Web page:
Section of ACI 301-16 also require the contractor to “Support welded wire reinforcement in accordance with CRSI RB4.16 to maintain positioning during concrete placement.” However, RB4.1 is a product standard for reinforcing bar supports and does not cover WWR positioning.

Industry Measurements of WWR Location

In a project funded by the Wire Reinforcement Institute (WRI), a total of 122 measurements of WWR locations were taken using a concrete covermeter on three different projects.7 Note that the wire sizes are large, ranging from 6.0 to 8.6. The measured average cover and the calculated standard deviation of the data, along with the tolerances, are shown in Table 3.  WRI reported the conclusion for each of these projects as: “This testing indicated that 95% or more of the WWR cover measurements were within compliance and the cover for the WWR was acceptable.”

It is important to note that this conclusion is only valid for all three projects if the tolerances are 2 to 3 inches, ± 1 to ± 1 ½ in. This is in stark contrast to the ACI 301 requirement for these wire sizes that would limit placement to ± ¼ or ± 3/8 inch.

In another study,8 sheets of welded-wire reinforcement were supported by 3 in. high slab bolster upper bar supports at varying spacings and held in place by 50 lb. bags of dry grout mixture. At each spacing, a man weighing 180 lb. stood in the center of the bar supports to simulate a construction worker walking across the area before concrete placement. With the man standing on both feet on the sheet, the distance from the base to the section of wire beneath his feet was measured.

Table 4 shows the calculated deflection based on the starting positon of 3 inches and the measured distance from the base to the WWR with the man standing on it. For wire sizes of 4.0 and greater, the WRI-suggested support spacing in Table 1 would not allow placement compliance with ACI 301-16. In addition, the ACI 301 maximum support spacing of 1 ft. would result in deflections of 6 x 6 – W1.4 x W1.4 and 6 x 6 – W2.0 x W2.0 welded wire reinforcement that exceed ACI 117 tolerances.

This study did what WRI recommended, that the applicability of the suggested support spacings may best be confirmed by conducting on-site testing of the proposed arrangement of supports. This study shows that the suggested WRI support spacings do not work.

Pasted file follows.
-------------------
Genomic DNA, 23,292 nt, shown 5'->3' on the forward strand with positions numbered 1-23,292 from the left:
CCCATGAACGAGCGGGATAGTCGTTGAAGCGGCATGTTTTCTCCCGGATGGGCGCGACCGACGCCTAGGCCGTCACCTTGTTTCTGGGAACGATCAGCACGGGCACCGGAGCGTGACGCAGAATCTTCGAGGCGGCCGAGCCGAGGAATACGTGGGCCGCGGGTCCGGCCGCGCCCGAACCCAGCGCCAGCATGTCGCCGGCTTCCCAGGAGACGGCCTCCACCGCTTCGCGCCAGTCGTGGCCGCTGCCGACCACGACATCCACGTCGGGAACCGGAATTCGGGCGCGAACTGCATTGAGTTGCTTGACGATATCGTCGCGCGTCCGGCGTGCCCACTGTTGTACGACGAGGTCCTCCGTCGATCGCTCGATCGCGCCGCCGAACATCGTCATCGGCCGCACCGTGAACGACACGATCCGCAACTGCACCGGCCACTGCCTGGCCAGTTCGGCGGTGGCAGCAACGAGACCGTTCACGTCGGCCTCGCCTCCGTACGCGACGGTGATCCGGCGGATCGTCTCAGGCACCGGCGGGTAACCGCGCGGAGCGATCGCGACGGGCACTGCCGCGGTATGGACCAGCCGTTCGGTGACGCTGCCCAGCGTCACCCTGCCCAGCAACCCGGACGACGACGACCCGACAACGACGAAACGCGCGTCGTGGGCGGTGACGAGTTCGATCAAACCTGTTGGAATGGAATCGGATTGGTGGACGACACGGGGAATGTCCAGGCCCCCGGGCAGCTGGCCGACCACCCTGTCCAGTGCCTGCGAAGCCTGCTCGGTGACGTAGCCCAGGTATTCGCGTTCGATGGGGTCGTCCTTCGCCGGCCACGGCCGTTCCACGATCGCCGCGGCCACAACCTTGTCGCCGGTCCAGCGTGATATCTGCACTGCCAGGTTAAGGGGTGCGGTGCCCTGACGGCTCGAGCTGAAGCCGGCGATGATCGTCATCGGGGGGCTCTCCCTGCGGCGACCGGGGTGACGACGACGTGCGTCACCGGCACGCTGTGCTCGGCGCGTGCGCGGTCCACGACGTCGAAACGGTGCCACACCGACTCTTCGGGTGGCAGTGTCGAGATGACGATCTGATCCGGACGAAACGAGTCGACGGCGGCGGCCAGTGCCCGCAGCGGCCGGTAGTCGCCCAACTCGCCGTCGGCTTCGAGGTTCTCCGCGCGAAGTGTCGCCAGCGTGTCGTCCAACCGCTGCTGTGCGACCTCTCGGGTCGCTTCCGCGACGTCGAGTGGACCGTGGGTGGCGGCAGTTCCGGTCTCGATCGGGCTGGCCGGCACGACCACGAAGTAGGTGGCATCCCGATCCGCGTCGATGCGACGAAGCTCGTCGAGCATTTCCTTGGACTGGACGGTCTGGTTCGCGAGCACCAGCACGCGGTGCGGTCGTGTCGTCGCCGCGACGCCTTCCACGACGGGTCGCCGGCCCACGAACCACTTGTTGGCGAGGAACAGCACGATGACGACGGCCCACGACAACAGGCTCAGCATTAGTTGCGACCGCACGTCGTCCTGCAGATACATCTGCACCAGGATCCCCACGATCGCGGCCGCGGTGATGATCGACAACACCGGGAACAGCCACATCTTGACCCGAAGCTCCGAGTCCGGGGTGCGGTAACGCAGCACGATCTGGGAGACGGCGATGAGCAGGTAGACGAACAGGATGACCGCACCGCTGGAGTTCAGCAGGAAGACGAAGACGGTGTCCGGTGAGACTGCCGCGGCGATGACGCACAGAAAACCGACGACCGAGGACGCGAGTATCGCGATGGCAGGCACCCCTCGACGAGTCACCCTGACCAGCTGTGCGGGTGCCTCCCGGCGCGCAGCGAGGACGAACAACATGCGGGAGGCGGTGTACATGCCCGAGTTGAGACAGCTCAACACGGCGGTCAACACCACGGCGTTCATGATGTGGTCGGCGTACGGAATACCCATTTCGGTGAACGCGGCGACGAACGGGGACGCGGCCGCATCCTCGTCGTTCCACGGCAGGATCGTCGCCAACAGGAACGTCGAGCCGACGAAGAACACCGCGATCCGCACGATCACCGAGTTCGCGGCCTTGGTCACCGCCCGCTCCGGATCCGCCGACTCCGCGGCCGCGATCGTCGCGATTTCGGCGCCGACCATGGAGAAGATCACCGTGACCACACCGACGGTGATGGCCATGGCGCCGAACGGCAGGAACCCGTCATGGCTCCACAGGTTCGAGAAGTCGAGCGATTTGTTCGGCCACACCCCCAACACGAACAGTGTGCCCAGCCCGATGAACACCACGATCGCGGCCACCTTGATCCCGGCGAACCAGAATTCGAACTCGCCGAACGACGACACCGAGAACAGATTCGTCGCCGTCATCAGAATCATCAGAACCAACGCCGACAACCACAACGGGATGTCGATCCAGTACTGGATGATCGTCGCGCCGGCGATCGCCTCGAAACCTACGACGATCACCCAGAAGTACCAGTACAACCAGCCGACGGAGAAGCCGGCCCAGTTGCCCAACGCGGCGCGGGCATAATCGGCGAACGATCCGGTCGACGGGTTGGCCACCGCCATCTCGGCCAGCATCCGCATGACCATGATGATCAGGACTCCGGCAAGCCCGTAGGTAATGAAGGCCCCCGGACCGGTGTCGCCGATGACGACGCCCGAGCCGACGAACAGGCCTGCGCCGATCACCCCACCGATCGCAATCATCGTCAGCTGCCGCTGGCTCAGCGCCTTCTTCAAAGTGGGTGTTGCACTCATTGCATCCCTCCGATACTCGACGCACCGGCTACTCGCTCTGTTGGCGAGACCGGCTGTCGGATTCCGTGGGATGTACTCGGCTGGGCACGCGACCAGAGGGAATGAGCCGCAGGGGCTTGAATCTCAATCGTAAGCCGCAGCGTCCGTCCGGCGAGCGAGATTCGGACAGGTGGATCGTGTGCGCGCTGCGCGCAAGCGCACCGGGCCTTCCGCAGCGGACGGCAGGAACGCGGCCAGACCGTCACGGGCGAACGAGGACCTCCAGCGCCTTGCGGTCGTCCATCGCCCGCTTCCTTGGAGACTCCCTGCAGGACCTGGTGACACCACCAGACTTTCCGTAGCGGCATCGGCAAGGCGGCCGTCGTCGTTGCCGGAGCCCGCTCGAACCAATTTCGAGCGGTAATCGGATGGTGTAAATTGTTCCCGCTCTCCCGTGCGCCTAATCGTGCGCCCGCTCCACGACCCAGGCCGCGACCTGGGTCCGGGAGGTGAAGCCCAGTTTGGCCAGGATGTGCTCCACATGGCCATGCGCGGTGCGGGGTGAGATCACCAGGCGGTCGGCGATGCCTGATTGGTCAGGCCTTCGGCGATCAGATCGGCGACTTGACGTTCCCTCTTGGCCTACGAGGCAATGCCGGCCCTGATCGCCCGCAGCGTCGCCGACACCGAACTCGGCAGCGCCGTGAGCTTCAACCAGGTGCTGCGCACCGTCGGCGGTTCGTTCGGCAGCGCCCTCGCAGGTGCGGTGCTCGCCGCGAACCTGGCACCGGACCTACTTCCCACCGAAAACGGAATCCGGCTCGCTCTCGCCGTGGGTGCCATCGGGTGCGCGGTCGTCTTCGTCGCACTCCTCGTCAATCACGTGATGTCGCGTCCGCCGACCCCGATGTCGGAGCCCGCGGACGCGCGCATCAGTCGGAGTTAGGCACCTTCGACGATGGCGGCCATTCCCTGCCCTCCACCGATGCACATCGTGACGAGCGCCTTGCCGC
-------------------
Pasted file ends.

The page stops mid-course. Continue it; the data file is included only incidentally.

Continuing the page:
Integrating Industry Documents and Industry Measurements

Based on a review of the industry documents and measurements, we need to start over to find a solution other than remove-and-replace for positioning of WWR that doesn’t meet the current requirements in ACI 301-16. This is an industry issue that has plagued concrete contractors for decades. WRI indicated that the three projects in which WWR locations were measured were performing adequately with a tolerance of ± 1 in. or more. What we need is an understanding of which tolerance values will result in acceptable performance. Setting tolerance values for WWR at ± ¼ in. will continue the removal and replacement cycle.


1. ACI 117-10 (05) “Specification for Tolerances for Concrete Construction and Materials and Commentary,” American Concrete Institute, 2005.

2. ASCC Position Statement 2, “Location of Rolled Welded-Wire Fabric in Concrete”, Concrete International, February 2003.

3. “Supports Are Needed for Long-Term Performance of Welded Wire Reinforcement in Slabs-on-Grade,” Tech Facts TF 702-R-08, Wire Reinforcement Institute, 2008.

4. “Structural Welded Wire Reinforcement”, Manual of Standard Practice, 2016.

5. ACI 301-16, “Specifications for Structural Concrete,” American Concrete Institute, 2016. 

6. “Supports for Reinforcement Used in Concrete”, RB4.1-14, Concrete Reinforcing Steel Institute, 2016.

7. Snell, Luke M., “Cover of Welded Wire Fabric in Slabs and Pavement”, Concrete Construction, 1997. Also published as “Studies Show Properly Covered WWR Produces High Performance Concrete” by Wire Reinforcement Institute, CS 299-R-03, 2003.

8. Neuber, Joseph, “Support Requirements for Welded-Wire Reinforcement in Slabs”, Concrete International, American Concrete Institute, September 2006.